Olsson remarks that the text "is intended to be the core text for forensic linguistic courses at [the] undergraduate level, and the key text for postgraduate research students wishing to gain an overall gasp of the subject." (Cover) I agree that the text accomplishes this overall aim with the caveat that the target audience is clearly the student seeking an overall education in the forensic sciences or criminal justice rather than the student of traditional academic linguistics. Olsson gives a comprehensive treatment of the main subdisciplines of the forensic linguistic practitioner. Furthermore, Olsson is not only cognizant of where each subdiscipline fits within the larger modern framework of forensic linguistics which provides an overall effective introduction to the field, but also of where forensic linguistics fits within the legal community. Olsson provides an excellent discussion on the legal sufficiency of expert testimony evidence in the American courts coupled with a comparative survey of other nations where forensic linguistics is used in the legal system.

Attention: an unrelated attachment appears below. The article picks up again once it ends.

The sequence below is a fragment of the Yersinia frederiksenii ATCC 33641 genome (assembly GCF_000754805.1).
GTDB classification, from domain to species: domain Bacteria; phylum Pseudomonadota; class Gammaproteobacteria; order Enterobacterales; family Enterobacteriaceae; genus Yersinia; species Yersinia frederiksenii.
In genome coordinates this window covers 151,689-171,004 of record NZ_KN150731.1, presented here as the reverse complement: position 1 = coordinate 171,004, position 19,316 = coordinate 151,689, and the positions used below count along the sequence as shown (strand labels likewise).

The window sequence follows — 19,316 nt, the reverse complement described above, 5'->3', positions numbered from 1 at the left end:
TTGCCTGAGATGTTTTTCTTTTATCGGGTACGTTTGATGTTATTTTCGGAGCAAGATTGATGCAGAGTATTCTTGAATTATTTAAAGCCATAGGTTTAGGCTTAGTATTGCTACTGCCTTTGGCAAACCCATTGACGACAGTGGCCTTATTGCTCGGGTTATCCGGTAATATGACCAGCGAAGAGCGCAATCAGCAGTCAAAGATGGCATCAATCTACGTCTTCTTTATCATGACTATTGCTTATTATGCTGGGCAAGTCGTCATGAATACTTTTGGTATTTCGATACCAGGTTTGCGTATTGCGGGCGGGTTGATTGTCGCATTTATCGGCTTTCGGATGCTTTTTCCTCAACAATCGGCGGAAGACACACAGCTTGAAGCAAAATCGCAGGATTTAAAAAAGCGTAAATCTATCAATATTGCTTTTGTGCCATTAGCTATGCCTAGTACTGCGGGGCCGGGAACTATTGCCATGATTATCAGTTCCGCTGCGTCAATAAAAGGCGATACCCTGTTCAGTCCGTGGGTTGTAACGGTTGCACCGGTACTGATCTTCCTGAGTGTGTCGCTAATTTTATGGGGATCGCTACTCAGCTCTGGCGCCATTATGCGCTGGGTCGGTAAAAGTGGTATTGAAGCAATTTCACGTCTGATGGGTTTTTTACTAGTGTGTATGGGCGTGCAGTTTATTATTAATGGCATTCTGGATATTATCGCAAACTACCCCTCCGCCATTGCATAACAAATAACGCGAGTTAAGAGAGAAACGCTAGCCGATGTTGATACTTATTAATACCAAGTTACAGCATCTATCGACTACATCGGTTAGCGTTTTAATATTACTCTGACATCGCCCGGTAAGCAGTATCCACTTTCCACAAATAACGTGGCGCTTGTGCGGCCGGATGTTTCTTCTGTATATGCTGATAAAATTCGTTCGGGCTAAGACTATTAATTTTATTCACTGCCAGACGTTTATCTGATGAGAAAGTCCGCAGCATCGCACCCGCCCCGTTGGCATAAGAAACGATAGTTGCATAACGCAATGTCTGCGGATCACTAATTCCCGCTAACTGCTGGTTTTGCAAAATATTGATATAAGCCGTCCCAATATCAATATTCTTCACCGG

This is not to say, however, that the text will not be of use to the academic linguist who may or may not ever have to interact with the legal system; quite the contrary. The academic linguist will easily be able to find areas of interest within the sub-disciplines that are in need of further research and attention at the undergraduate and certainly the postgraduate level. To date, the major contributions to forensic linguistics by academic linguists have been in forensic phonetics (Baldwin and French 1990), discourse analysis (Shuy 1993, 1998 and Coulthard 1994), and sylistics (McMenamin 2002). Olsson lends due deference to the contributions of these linguists to the field of forensic linguistics, despite forgoing treatment of subjects such as pragmatics and discourse analysis. Despite Olsson's expertise in academic linguistics, however, there is failure to integrate some of the fundamental concepts of linguistics to the practical elements of forensic linguistics outlined in the text. This seems paradoxical at times as the chapter devoted to forensic phonetics is very carefully written, is replete with understanding of advanced concepts and is not intimidating to a non-linguist. However, other chapters, such as authorship and the emergency phone call analysis in the forensic text types chapter are peppered with off-the- cuff references such as Wernike's Aphasia (164) and Grice's Maxims (95) which have no explanation, no cited reference, and, in the case of Wernike's Aphasia, have no relevant foundation for the topic under discussion. This is unfortunate as a logical function of the text is arguably to enlighten both the academic and the practitioner. Instances such as those mentioned are contrary to this function. If the goal is indeed to unify forensic linguistics between practitioner and academic, it is essential to provide the non-academic linguist with the academic theory behind the subdisciplines within the field and vice versa.